Randy Trivers’ former quarterback often shares text messages with him after football games.
Following Oklahoma’s loss at Baylor, Caleb Williams had an exchange with his Gonzaga College High School head coach.
Trivers to Williams: “I’m confident you’ll shake yesterday off. Small setback,” which was followed by the bicep emoji.
Williams to Trivers, seconds later: “Yes sir. Absolutely. Will do.”
Trivers: “The marathon continues.”
Williams will return to the field in Saturday’s 11 a.m. meeting with Iowa State following a week of adversity. For the first time in his college career, he’s coming off of a loss as a starting quarterback.
He still has Lincoln Riley’s backing. The OU coach wasted no time affirming that Williams remains the Sooners’ starter even after sitting for two series to Spencer Rattler in the 27-14 defeat at Baylor.
Trivers was Williams’ football coach for three seasons at the Washington D.C. prep school. On Wednesday, he was asked how the quarterback bounced back after rough games.
“Over the course of a four-quarter football game, you are going to have your ups and downs,” Trivers said. “I talk about his humility and his self-confidence, but his in-game attribute that I thought was always strong was his poise. I don’t doubt that he’ll exhibit a strong sense of poise through this adversity.”
In the Sooners’ first loss this season, Williams was 9-of-18 passing for 142 yards and two interceptions. He also rushed 10 times for only 17 yards to finish with 159 total yards.
During Tuesday’s news conference, Riley said that Williams got a little frustrated when he made some early mistakes. But the OU coach was quick to add that it wasn’t just Williams. The whole team struggled in the first half and scored only seven points.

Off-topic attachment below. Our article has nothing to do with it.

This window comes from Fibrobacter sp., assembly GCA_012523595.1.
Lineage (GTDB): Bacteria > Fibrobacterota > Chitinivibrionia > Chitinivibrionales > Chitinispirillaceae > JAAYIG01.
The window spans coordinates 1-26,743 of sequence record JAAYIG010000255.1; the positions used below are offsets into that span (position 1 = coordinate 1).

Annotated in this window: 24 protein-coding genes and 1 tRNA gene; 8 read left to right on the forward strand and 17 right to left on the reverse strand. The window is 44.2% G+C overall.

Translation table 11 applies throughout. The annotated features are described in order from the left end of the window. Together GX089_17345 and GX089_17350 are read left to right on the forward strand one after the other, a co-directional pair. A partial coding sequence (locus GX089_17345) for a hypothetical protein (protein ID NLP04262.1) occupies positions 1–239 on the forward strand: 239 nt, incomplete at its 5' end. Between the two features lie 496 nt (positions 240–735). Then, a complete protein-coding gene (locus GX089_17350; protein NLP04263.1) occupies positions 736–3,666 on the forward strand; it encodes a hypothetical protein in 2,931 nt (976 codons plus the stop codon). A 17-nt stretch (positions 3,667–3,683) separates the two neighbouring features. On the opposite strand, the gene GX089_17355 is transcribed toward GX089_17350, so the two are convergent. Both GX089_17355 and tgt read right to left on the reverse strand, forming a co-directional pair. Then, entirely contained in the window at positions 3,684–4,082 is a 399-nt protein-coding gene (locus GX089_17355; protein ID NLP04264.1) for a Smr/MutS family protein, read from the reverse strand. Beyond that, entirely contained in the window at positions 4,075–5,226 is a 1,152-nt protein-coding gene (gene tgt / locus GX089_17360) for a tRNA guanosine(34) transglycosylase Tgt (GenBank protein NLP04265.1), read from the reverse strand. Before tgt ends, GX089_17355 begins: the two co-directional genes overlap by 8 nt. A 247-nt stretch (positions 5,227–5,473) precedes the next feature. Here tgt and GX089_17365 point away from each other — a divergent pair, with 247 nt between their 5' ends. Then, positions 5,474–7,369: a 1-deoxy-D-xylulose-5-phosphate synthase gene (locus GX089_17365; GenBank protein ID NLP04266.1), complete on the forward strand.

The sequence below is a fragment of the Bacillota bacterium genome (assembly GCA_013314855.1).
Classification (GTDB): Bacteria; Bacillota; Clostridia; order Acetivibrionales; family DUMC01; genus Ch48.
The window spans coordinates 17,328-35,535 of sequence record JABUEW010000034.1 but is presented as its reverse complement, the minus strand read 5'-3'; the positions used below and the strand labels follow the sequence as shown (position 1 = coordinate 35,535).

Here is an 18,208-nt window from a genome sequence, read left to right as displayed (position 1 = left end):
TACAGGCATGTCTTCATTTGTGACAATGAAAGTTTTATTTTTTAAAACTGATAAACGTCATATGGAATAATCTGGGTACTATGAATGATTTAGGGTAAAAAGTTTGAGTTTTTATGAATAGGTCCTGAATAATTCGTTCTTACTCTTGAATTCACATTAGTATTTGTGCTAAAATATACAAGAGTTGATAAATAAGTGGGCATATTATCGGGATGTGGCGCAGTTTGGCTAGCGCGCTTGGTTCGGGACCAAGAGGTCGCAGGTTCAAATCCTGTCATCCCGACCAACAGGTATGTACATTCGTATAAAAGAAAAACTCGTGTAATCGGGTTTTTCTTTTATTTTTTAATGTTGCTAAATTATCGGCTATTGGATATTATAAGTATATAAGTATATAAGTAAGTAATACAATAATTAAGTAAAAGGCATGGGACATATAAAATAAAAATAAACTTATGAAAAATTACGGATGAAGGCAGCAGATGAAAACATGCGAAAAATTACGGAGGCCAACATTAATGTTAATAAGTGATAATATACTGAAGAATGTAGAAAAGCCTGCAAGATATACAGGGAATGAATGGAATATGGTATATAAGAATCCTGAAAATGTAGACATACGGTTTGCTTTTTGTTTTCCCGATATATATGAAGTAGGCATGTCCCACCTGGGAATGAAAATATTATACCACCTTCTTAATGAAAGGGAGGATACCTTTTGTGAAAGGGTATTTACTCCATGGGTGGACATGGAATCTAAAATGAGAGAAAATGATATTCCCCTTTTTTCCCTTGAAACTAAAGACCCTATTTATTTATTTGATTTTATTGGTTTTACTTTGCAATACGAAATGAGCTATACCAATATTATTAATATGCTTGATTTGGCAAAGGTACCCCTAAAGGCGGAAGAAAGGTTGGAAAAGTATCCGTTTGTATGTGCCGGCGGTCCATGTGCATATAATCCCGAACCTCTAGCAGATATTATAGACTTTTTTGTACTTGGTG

“It’s a learning experience. I’ve said it every week. I’ve said it when I’ve been here and he’s thrown six touchdowns and everybody thinks he’s the greatest football player to walk the planet,” Riley said. “Every situation for him right now is a learning experience. He’s growing, he’s learning and days like that, obviously, for his future development, could be more valuable than any of the really fun ones like we’ve had.”
One of Williams’ top highlights was a Hail Mary completion to win a championship as a high school sophomore. The clock ran out and the quarterback unloaded a pass that traveled nearly 65 yards in the air before finding a Gonzaga receiver.
It was a Hollywood-type ending.
Trivers is quick to remind that his team lost three games that season. After Williams went the first five games with no interceptions, he threw three picks in a loss. There would be two more setbacks.
Gonzaga would respond by beating an undefeated No. 1 seed in a semifinal contest to set up the “Hail Mary” game.
“I just share that with you just because you asked about the first time that he’s faced adversity at Oklahoma,” Trivers said. “How do I think he will respond? I think he will respond really, really well.
“That’s what I believe.”